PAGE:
Puck the Media Interview: Mike Lange, Part 1
July 29, 2009 10 Comments
Let us start out by stating this: we may be the first to interview legendary Pittsburgh Penguins play-by-play man Mike Lange without mentioning the Jean-Claude Van Damme film Sudden Death in which he and Paul Steigerwald appeared as themselves. We are sorry, but we try not to ask questions that we’ve heard before… so that counts.
From the e-mail exchange and the responses Mr. Lange sent to us, it is 100% certain that he is a class act all the way. Please read this entire thing. If every person we interviewed, and this is nothing against any of our previous guys, put as much detail into these as Mike Lange has done (and previous subjects such as Jack Edwards and Joe Beninati did) we could (and maybe would) publish a book of all of these. Gosh, what wonderful information this is to have as a college student wanting to get into this business. Simply fantastic.
In part one of our discussion he tells us about, after the jump, his entry into the hockey world, Lemieux and Crosby, what he thinks of Randy Moller, and a bunch of other stuff that’ll leave Penguins fans and general puckheads alike smilin’ like a butcher’s dog. We know we were.
Puck the Media: How does a guy goes from Sacramento, California to the NHL back in a time when there’s very little hockey out on the west coast?
Mike Lange: I went to Sacramento State College and while I was there, I worked at KERS radio, it was a college radio station broadcasting football, basketball and baseball. When I was there, I met a gentleman who was also a broadcast major. His name was Len Shapiro, he was involved with the California Golden Seals at one time, was going to school. He invited me out to see the Sacramento Ice Hockey Association. I said to him “I don’t know one thing about hockey. I don’t know a red line from a blue line. I don’t know if I really wanna go.” and he said “You never know, someday you might be involved in hockey”.
So he convinced me and I went out and, it was my junior year, I worked the penalty box there and the way I got involved in some broadcasting was the fact was that was a unique place. They would have the league and draw about 400 people per game and the PA announcer was the play-by-play announcer in the building as the game went on. Now, that was not me the first year, it was a gentleman who was from Canada. While I worked the penalty box, he worked the small booth and did a descriptive thing of what was happening and naming all the players as the game went along.
That year ended and he wanted more money the second year to come back. He wanted ten dollars and the ice hockey association didn’t have ten dollars a game, they were willing to pay him five again. So he quit, and they asked me if I wanted to do it. For a college kid, five dollars, that was a pizza and beer. I’ll take it, and I did [laughs].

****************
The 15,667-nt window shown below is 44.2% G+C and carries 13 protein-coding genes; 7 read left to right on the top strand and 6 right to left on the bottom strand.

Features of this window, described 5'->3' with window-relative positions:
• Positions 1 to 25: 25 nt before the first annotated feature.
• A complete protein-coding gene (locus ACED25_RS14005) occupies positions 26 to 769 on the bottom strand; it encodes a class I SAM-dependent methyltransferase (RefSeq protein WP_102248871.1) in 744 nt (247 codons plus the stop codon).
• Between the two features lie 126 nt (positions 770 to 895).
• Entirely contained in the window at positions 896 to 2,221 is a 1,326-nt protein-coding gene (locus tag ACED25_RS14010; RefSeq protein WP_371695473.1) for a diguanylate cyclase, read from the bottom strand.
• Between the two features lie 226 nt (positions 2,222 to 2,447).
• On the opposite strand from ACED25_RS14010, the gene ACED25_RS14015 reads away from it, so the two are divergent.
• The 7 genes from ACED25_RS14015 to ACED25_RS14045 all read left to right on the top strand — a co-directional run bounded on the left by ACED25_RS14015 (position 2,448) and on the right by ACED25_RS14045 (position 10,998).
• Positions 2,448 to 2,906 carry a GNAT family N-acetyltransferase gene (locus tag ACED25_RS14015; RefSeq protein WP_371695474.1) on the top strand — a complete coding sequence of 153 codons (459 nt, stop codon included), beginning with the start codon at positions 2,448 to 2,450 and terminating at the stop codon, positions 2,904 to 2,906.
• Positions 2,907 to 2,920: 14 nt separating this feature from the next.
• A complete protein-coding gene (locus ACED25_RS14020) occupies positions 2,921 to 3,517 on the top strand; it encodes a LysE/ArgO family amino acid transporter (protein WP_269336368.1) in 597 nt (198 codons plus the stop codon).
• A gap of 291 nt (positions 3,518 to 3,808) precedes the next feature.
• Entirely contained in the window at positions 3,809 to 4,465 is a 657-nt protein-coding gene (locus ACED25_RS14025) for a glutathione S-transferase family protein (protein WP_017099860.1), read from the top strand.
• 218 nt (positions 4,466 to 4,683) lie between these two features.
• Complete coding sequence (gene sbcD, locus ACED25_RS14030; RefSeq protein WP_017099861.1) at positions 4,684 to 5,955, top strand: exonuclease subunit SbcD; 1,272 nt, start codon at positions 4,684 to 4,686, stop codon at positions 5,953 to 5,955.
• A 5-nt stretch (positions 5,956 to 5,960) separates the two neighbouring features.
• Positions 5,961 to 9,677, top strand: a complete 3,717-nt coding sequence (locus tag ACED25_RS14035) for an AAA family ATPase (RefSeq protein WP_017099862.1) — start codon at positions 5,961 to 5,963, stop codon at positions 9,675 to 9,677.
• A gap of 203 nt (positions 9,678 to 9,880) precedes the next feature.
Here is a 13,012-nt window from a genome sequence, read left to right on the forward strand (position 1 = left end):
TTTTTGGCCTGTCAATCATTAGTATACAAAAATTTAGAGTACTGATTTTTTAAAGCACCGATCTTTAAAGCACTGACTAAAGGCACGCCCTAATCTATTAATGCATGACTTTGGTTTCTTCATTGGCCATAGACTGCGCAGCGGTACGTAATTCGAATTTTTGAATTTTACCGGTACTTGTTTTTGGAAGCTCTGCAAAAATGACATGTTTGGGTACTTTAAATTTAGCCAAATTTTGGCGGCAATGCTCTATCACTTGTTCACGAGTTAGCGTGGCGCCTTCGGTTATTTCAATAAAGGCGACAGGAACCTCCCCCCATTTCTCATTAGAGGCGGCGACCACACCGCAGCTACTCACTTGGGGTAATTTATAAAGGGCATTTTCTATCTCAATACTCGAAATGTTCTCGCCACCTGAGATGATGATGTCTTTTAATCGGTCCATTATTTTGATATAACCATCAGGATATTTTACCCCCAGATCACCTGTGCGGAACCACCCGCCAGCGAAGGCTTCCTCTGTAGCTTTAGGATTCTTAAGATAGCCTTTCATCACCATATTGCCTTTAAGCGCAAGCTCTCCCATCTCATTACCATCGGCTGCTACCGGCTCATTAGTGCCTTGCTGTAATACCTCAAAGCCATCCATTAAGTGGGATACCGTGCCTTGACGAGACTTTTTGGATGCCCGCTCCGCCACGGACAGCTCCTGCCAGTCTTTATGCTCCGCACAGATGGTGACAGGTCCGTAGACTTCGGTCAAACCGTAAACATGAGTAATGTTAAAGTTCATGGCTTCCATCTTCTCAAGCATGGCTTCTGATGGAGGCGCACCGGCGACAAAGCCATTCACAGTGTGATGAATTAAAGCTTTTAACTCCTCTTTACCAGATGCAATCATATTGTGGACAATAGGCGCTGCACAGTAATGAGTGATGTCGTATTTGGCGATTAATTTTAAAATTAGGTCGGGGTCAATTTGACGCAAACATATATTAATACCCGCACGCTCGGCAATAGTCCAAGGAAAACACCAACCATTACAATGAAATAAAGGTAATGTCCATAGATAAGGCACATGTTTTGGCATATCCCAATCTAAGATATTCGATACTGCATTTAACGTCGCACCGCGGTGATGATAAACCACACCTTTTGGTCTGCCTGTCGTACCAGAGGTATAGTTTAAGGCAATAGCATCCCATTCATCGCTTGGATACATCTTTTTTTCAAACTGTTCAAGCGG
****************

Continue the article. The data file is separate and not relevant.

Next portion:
It gave me some great experience, working that, and the same year the college radio station allowed us to broadcast the playoff games and I kept the tapes. From there it kind of led down the line, I sent out tapes for predominately baseball and other sports, but hockey of course was on my list. The only strong feeler I thought I might’ve had a chance was in Phoenix, Arizona but there were no jobs available that time. So I just packed my bags and I moved to Phoenix.
I found a place to live and I walked to the Phoenix Roadrunners office almost daily and knocked on that door, and lo and behold, finally after five to six months, they asked me to come in and replace a gentleman who’d left, working the public relations and also as the color broadcaster with a gentleman by the name of Al McCoy who is still actively broadcasting with the Phoenix Suns of the NBA. So that’s how it all came about. I worked two years there and then I went to San Diego and then I eventually came to Pittsburgh in 1974.
PtM: You’ve been around the Penguins for the rise of Lemieux and the rise of Crosby, which have both carried the franchise out of times of great struggle. Without stating the obvious of Lemieux eventually buying the team, has Lemieux or Crosby had a greater effect on the team on the ice?
ML: I think the book is out still early on Crosby, he’s played four years in the National Hockey League. Lemieux’s career, of course, very storied. They’re both tremendous hockey players. Mario is probably the most gifted, natural offensive player that I have ever seen play the game, maybe with the exception of Bobby Orr. That includes Gretzky too, and these are all great players in their own right. But Mario certainly had every tool in the toolbox.